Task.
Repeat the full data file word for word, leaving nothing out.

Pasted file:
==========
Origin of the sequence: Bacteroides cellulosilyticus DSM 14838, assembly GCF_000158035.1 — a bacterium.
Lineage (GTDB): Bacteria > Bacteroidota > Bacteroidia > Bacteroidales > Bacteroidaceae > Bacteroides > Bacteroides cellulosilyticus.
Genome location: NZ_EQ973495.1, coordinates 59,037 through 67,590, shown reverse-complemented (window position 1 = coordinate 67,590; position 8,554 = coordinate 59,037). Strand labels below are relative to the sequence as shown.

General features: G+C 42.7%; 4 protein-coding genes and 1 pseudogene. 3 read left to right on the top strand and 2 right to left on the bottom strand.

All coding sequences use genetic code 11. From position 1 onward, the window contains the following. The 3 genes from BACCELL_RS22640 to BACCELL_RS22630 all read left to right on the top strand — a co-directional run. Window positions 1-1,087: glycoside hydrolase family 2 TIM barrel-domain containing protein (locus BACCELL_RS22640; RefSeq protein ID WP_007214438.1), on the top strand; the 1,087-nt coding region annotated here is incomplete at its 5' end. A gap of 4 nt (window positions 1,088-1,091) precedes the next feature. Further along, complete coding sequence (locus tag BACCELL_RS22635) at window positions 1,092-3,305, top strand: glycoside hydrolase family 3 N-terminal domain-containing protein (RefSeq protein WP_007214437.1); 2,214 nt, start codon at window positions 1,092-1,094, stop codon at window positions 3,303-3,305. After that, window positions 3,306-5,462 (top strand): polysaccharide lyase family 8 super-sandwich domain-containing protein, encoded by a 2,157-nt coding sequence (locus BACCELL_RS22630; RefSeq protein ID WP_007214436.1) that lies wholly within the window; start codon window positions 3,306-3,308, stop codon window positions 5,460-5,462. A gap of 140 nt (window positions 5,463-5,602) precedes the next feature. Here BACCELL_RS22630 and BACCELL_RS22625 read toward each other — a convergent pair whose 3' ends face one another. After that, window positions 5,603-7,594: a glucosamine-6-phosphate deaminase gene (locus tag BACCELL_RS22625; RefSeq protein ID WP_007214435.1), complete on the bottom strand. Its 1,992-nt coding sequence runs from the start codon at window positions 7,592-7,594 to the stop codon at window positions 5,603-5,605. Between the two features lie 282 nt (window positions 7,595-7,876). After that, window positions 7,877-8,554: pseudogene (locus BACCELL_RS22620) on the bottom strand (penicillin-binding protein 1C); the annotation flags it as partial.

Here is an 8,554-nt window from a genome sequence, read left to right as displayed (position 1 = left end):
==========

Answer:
Origin of the sequence: Bacteroides cellulosilyticus DSM 14838, assembly GCF_000158035.1 — a bacterium.
Lineage (GTDB): Bacteria > Bacteroidota > Bacteroidia > Bacteroidales > Bacteroidaceae > Bacteroides > Bacteroides cellulosilyticus.
Genome location: NZ_EQ973495.1, coordinates 59,037 through 67,590, shown reverse-complemented (window position 1 = coordinate 67,590; position 8,554 = coordinate 59,037). Strand labels below are relative to the sequence as shown.

General features: G+C 42.7%; 4 protein-coding genes and 1 pseudogene. 3 read left to right on the top strand and 2 right to left on the bottom strand.

All coding sequences use genetic code 11. From position 1 onward, the window contains the following. The 3 genes from BACCELL_RS22640 to BACCELL_RS22630 all read left to right on the top strand — a co-directional run. Window positions 1-1,087: glycoside hydrolase family 2 TIM barrel-domain containing protein (locus BACCELL_RS22640; RefSeq protein ID WP_007214438.1), on the top strand; the 1,087-nt coding region annotated here is incomplete at its 5' end. A gap of 4 nt (window positions 1,088-1,091) precedes the next feature. Further along, complete coding sequence (locus tag BACCELL_RS22635) at window positions 1,092-3,305, top strand: glycoside hydrolase family 3 N-terminal domain-containing protein (RefSeq protein WP_007214437.1); 2,214 nt, start codon at window positions 1,092-1,094, stop codon at window positions 3,303-3,305. After that, window positions 3,306-5,462 (top strand): polysaccharide lyase family 8 super-sandwich domain-containing protein, encoded by a 2,157-nt coding sequence (locus BACCELL_RS22630; RefSeq protein ID WP_007214436.1) that lies wholly within the window; start codon window positions 3,306-3,308, stop codon window positions 5,460-5,462. A gap of 140 nt (window positions 5,463-5,602) precedes the next feature. Here BACCELL_RS22630 and BACCELL_RS22625 read toward each other — a convergent pair whose 3' ends face one another. After that, window positions 5,603-7,594: a glucosamine-6-phosphate deaminase gene (locus tag BACCELL_RS22625; RefSeq protein ID WP_007214435.1), complete on the bottom strand. Its 1,992-nt coding sequence runs from the start codon at window positions 7,592-7,594 to the stop codon at window positions 5,603-5,605. Between the two features lie 282 nt (window positions 7,595-7,876). After that, window positions 7,877-8,554: pseudogene (locus BACCELL_RS22620) on the bottom strand (penicillin-binding protein 1C); the annotation flags it as partial.

Here is an 8,554-nt window from a genome sequence, read left to right as displayed (position 1 = left end):